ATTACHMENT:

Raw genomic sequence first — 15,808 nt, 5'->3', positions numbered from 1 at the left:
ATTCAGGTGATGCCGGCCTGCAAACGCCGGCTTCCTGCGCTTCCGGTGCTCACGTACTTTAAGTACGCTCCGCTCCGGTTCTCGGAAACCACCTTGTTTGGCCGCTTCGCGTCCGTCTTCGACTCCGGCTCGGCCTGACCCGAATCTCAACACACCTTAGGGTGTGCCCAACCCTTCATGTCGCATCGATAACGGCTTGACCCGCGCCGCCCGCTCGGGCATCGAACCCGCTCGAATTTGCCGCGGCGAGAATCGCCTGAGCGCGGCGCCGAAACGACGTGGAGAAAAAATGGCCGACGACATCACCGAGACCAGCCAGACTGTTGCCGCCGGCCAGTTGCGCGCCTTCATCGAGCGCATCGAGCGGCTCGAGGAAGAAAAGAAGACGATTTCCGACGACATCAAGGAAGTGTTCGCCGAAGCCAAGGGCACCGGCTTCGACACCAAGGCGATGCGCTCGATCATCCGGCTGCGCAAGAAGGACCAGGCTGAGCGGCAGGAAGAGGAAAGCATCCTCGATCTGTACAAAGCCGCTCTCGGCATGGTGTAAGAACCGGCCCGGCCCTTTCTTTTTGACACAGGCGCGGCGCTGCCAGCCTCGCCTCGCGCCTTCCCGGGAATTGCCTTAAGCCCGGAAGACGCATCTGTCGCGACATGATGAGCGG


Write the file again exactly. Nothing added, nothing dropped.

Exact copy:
Raw genomic sequence first — 15,808 nt, 5'->3', positions numbered from 1 at the left:
ATTCAGGTGATGCCGGCCTGCAAACGCCGGCTTCCTGCGCTTCCGGTGCTCACGTACTTTAAGTACGCTCCGCTCCGGTTCTCGGAAACCACCTTGTTTGGCCGCTTCGCGTCCGTCTTCGACTCCGGCTCGGCCTGACCCGAATCTCAACACACCTTAGGGTGTGCCCAACCCTTCATGTCGCATCGATAACGGCTTGACCCGCGCCGCCCGCTCGGGCATCGAACCCGCTCGAATTTGCCGCGGCGAGAATCGCCTGAGCGCGGCGCCGAAACGACGTGGAGAAAAAATGGCCGACGACATCACCGAGACCAGCCAGACTGTTGCCGCCGGCCAGTTGCGCGCCTTCATCGAGCGCATCGAGCGGCTCGAGGAAGAAAAGAAGACGATTTCCGACGACATCAAGGAAGTGTTCGCCGAAGCCAAGGGCACCGGCTTCGACACCAAGGCGATGCGCTCGATCATCCGGCTGCGCAAGAAGGACCAGGCTGAGCGGCAGGAAGAGGAAAGCATCCTCGATCTGTACAAAGCCGCTCTCGGCATGGTGTAAGAACCGGCCCGGCCCTTTCTTTTTGACACAGGCGCGGCGCTGCCAGCCTCGCCTCGCGCCTTCCCGGGAATTGCCTTAAGCCCGGAAGACGCATCTGTCGCGACATGATGAGCGG